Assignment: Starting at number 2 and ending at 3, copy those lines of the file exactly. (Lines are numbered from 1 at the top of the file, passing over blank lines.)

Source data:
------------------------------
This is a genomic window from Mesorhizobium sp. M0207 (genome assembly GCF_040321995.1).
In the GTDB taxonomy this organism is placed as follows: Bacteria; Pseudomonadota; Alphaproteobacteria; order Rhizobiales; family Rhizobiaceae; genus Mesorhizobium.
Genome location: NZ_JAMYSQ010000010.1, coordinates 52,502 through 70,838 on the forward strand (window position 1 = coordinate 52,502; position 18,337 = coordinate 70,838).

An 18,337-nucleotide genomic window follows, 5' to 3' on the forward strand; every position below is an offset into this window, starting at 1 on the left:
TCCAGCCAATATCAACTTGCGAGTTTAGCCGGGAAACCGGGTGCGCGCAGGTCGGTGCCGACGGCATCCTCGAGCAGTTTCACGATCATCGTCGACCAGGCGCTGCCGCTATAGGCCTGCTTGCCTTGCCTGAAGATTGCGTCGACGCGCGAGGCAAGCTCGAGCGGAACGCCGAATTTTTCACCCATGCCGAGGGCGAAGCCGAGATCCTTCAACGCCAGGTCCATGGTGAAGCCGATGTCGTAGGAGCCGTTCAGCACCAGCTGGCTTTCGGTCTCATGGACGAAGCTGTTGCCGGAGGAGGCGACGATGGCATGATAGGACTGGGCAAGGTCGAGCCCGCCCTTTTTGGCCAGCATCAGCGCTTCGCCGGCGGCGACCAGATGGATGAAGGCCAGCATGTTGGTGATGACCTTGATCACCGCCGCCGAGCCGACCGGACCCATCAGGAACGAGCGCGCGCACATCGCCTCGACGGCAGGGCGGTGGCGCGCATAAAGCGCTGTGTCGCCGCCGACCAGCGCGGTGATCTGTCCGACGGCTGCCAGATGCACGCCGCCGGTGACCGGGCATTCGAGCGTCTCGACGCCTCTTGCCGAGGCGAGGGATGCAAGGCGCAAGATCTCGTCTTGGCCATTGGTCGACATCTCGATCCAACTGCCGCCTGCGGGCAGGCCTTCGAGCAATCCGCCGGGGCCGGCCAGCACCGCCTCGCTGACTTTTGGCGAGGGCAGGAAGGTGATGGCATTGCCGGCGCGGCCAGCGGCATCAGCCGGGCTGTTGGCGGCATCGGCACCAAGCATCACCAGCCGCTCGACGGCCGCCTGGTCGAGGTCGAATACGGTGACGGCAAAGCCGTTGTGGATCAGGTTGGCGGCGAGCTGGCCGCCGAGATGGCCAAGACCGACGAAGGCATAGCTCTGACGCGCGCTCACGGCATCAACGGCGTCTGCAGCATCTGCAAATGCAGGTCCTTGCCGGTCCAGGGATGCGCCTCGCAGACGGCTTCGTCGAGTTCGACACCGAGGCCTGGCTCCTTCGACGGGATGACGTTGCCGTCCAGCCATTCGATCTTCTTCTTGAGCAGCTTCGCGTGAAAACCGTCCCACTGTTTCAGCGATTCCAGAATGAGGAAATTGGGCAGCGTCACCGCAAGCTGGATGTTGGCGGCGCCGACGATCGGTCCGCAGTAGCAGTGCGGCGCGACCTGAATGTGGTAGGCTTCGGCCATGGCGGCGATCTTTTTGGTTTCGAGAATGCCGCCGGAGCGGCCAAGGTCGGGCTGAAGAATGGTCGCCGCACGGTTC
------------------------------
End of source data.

In the GTDB taxonomy this organism is placed as follows: Bacteria; Pseudomonadota; Alphaproteobacteria; order Rhizobiales; family Rhizobiaceae; genus Mesorhizobium.
Genome location: NZ_JAMYSQ010000010.1, coordinates 52,502 through 70,838 on the forward strand (window position 1 = coordinate 52,502; position 18,337 = coordinate 70,838).